Sunday, April 17, 2011

Bird Watching -- Lessons in Love and Parenting

Born of the sun they traveled a short while towards the sun and left the sky filled with their honour.

Every year at this time I am absolutely enthralled by the intelligence, instinct, devotion and endurance of the birds that fill our skies with splendour.

In addition to the joy I get from mourning doves, chickadees, blue jays, pheasants and others that visit and feed in our garden I share in the courtship, hatching and parenting of falcons, eagles, hawks, ospreys and storks around the world.

Several years ago I heard about a live camera focused on an eagle’s nest in British Columbia. I watched occasionally for a few days, when I remembered. Then, one evening returning from class, of course still daytime on the west coast, I switched on. To my horror I saw the female tearing apart the nest. Though I did not have speakers, I could feel her cries of pain and anguish. I later discovered both her eggs had fallen from the nest.

Without anthropomorphising I could understand and share her loss.

Red-tailed hawk
Since then I have become a follower of some of the many bird cams in dozens of countries that allow us to observe the wonder of courtship, laying, hatching and  caring of  these feathered beings. The miracle of love and life. I hear them ee-chupping through their courtship, have learned the small subtle differences between male and females, seen nests and scrapes constructed and prepared, watched with some admitted heart-wrenching as a falcon dived from high at 200 miles an hour, to stun an unsuspecting pigeon for the eyases’ supper.

Osprey nest in Nova Scotia
I marvel at the patient sitting, waiting for the eggs to hatch. I watch in awe as the female carefully turns each egg to benefit from the warm brood patches on her breast; as the eagle gently tucks an egg back underneath her body.

Not only have I learned a lot, my respect for our feathered friends has deepened. You will never ever hear me use the derogatory phrase ‘bird-brained’.

Falcon with her four eggs, Derby, England
We can learn a lot from them. How to form good, lasting relationships; for birds frequently do; how to be a good parent, how to cope with loss and sorrow. For not all the eggs hatch, not all the young survive. And the parent birds do suffer and grieve. The amazing journey they make, mostly by instinct as they fly south each winter; how the female peregrine falcon stays in the cold north while the male goes south, but he returns to the same mate the following year. Some pairs have been together for more than a dozen years. That’s better than many marriages.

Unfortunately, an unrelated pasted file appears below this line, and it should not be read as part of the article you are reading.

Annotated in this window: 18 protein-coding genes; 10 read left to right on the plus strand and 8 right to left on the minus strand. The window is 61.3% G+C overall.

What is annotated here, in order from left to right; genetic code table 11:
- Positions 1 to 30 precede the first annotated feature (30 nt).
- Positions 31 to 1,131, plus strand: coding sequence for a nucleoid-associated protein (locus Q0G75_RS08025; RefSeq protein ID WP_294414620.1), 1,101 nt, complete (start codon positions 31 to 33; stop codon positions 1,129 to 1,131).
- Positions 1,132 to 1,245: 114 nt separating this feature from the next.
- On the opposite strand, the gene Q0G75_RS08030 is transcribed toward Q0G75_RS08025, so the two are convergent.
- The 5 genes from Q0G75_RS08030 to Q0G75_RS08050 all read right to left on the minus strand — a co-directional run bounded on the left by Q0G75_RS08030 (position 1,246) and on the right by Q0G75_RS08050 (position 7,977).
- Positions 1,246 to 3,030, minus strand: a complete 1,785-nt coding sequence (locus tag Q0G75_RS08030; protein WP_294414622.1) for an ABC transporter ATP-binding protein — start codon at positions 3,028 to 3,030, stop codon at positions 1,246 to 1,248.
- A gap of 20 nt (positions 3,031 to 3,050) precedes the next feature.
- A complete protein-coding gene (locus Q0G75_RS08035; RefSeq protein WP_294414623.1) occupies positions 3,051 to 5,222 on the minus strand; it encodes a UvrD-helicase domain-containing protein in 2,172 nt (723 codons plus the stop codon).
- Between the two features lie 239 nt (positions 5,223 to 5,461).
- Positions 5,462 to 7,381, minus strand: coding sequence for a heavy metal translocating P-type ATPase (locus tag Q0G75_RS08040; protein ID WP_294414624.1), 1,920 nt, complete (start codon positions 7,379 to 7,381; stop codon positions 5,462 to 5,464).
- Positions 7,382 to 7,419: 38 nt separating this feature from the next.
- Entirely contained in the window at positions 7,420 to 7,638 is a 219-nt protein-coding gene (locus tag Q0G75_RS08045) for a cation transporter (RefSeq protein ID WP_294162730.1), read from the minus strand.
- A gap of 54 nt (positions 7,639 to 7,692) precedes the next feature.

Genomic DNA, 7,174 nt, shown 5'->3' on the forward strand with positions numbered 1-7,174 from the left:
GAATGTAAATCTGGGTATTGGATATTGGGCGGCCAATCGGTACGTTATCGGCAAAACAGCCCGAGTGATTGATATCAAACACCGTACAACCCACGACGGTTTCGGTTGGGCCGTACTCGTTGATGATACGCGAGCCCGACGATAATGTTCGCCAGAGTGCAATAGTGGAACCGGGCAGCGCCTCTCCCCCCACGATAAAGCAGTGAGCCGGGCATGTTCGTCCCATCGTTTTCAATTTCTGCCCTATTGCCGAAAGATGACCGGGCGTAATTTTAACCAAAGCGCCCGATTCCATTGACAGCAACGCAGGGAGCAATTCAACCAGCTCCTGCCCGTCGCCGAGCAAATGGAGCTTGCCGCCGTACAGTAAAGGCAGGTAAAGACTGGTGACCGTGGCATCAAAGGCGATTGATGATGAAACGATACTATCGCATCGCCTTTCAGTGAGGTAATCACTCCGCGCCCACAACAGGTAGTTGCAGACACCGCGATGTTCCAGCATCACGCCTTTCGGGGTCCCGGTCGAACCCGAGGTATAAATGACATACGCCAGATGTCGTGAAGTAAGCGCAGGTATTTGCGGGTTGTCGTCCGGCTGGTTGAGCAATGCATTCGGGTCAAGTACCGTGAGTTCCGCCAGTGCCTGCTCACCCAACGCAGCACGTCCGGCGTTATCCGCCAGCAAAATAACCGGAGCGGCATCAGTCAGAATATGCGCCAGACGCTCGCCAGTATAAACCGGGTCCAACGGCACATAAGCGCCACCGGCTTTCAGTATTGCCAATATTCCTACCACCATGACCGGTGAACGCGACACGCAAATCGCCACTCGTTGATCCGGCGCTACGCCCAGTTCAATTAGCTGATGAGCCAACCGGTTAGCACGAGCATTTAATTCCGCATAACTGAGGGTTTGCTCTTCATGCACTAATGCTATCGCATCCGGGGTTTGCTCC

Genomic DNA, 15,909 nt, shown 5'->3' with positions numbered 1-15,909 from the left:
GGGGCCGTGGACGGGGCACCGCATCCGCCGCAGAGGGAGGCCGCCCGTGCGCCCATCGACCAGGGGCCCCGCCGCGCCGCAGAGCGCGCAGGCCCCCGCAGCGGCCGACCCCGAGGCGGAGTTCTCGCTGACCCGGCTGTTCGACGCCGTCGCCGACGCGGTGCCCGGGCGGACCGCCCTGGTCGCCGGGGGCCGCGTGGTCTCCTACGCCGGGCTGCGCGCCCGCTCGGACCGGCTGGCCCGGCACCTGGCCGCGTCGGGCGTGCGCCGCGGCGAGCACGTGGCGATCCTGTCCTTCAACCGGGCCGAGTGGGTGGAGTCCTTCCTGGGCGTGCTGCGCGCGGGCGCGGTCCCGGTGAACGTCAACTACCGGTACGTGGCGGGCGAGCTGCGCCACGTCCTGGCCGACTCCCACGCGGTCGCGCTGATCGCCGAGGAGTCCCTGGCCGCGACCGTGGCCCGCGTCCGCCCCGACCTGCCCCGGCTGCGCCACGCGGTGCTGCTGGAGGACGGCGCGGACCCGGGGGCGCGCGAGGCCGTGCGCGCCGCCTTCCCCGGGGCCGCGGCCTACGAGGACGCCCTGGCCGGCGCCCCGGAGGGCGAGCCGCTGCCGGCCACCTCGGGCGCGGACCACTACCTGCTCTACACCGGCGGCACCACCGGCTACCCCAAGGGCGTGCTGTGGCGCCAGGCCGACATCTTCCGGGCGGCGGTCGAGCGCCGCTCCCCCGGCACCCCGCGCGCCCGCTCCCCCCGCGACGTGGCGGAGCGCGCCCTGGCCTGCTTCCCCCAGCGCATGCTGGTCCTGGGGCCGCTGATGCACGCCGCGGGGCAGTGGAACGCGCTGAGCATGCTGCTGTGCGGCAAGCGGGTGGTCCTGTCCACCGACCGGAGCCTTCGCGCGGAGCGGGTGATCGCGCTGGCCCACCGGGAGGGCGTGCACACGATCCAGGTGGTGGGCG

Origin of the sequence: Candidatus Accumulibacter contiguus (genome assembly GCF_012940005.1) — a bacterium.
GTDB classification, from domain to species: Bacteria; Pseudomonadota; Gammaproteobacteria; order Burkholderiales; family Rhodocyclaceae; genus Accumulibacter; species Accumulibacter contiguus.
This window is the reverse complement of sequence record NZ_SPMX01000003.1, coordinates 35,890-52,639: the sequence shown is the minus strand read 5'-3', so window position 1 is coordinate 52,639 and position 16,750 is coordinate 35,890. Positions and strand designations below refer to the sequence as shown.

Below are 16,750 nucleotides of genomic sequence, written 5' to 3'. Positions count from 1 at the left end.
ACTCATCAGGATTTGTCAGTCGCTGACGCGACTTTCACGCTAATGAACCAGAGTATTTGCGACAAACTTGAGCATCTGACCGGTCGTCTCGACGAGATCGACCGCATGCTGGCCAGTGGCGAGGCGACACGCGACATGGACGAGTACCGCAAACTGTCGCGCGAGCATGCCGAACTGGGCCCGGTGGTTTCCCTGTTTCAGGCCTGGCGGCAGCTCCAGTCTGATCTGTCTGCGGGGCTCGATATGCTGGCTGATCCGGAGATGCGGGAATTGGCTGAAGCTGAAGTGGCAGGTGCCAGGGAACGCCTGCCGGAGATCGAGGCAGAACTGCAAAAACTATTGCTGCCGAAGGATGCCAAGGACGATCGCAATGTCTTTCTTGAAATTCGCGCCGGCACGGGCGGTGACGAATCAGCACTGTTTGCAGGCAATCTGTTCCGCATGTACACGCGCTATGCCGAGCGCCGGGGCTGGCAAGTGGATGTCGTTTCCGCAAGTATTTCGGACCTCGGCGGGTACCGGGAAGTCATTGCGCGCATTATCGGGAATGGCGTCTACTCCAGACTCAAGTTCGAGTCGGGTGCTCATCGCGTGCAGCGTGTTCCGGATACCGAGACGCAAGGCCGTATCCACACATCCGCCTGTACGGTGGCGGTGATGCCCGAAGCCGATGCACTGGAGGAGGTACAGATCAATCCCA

Eagles in Maine
For several years I benefitted from the knowledge of a lady in the Netherlands named Froona. She loved peregrine falcons and was a wealth of information about them; introducing me to locations world-wide to watch them in snow, driving rain and wind, all with the same determination to protect their young, rear them and prepare to let them go. For rarely do the young return, they find their own nests or scrapes. Sadly Froona died in 2009. Her passion remains on her blog, and in my mind.

Storks nest in Germany
From storks in Europe, where people encourage them to nest on their roofs, believing the birds bring prosperity, to eyries high above rivers and roads, to stony scrapes on high-rise buildings to ocean-side pines, these magnificent birds offer me so much each spring.

Soon, too soon, the white and gray bundles of fluff, find their wings, begin to explore outside the nesting place, unsteady at first, then with increasing confidence and curiosity; feathers replace the down. Come June eyases in many locations are banded, eaglets and red tailed hawks flex their great wing spans, find the delights of the skies, soaring, circling, doing what they were created for, carefully taught by loving parents. Eventually they fledge and fly away. The sense of loss, of not having them in my life remains for weeks.

Rochester, N.Y.

Newly-hatched eaglets

You can Google any of these bird species, followed by ‘live cam’ or similar wording to share in the joy and learning experiences.

Photos taken from various webcams

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